characterization of MEMS FPIs for central wavelengths of λ = 500 nm and λ = 650 nm with optical apertures up to 4
mm in diameter. The mirror membranes of the FPI structures consist of ALD (atomic layer deposited) TiO2-Al2O3 λ/4-
thin film Bragg reflectors, with the air gap formed by sacrificial polymer etching in O2 plasma. The entire fabrication
process is conducted below 150 °C, which makes it possible to monolithically integrate the filter structures on other ICdevices
such as detectors. The realized MEMS devices are aimed for nanosatellite space application as breadboard
hyperspectral imager demonstrators.
Miniaturization and cost reduction of spectrometer and sensor technologies has great potential to open up new
applications areas and business opportunities for analytical technology in hand held, mobile and on-line applications.
Advances in microfabrication have resulted in high-performance MEMS and MOEMS devices for spectrometer
applications. Many other enabling technologies are useful for miniature analytical solutions, such as silicon photonics,
nanoimprint lithography (NIL), system-on-chip, system-on-package techniques for integration of electronics and
photonics, 3D printing, powerful embedded computing platforms, networked solutions as well as advances in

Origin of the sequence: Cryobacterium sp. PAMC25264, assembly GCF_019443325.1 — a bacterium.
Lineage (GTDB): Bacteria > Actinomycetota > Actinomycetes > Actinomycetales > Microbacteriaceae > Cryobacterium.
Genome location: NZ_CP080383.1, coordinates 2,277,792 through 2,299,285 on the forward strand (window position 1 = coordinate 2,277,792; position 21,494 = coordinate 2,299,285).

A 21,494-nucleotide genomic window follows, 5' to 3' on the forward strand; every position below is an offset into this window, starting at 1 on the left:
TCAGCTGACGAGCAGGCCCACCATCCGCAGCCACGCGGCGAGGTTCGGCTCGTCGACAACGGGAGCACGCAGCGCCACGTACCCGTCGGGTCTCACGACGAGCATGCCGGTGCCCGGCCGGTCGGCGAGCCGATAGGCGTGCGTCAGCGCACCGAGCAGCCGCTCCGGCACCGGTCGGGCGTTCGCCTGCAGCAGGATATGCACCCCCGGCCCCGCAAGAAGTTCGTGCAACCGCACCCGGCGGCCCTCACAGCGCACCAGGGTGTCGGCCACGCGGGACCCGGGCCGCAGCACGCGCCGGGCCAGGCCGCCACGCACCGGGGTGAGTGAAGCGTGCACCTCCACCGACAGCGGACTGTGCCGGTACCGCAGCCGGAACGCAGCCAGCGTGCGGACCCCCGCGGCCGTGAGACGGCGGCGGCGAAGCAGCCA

This paper will summarize recent work on spectrometer and sensor miniaturization at VTT Technical Research Centre of
Finland. Fabry-Perot interferometer (FPI) tunable filter technology has been developed in two technical versions: Piezoactuated
FPIs have been applied in miniature hyperspectral imaging needs in light weight UAV and nanosatellite
applications, chemical imaging as well as medical applications. Microfabricated MOEMS FPIs have been developed as
cost-effective sensor platforms for visible, NIR and IR applications. Further examples of sensor miniaturization will be
discussed, including system-on-package sensor head for mid-IR gas analyzer, roll-to-roll printed Surface Enhanced
Raman Scattering (SERS) technology as well as UV imprinted waveguide sensor for formaldehyde detection.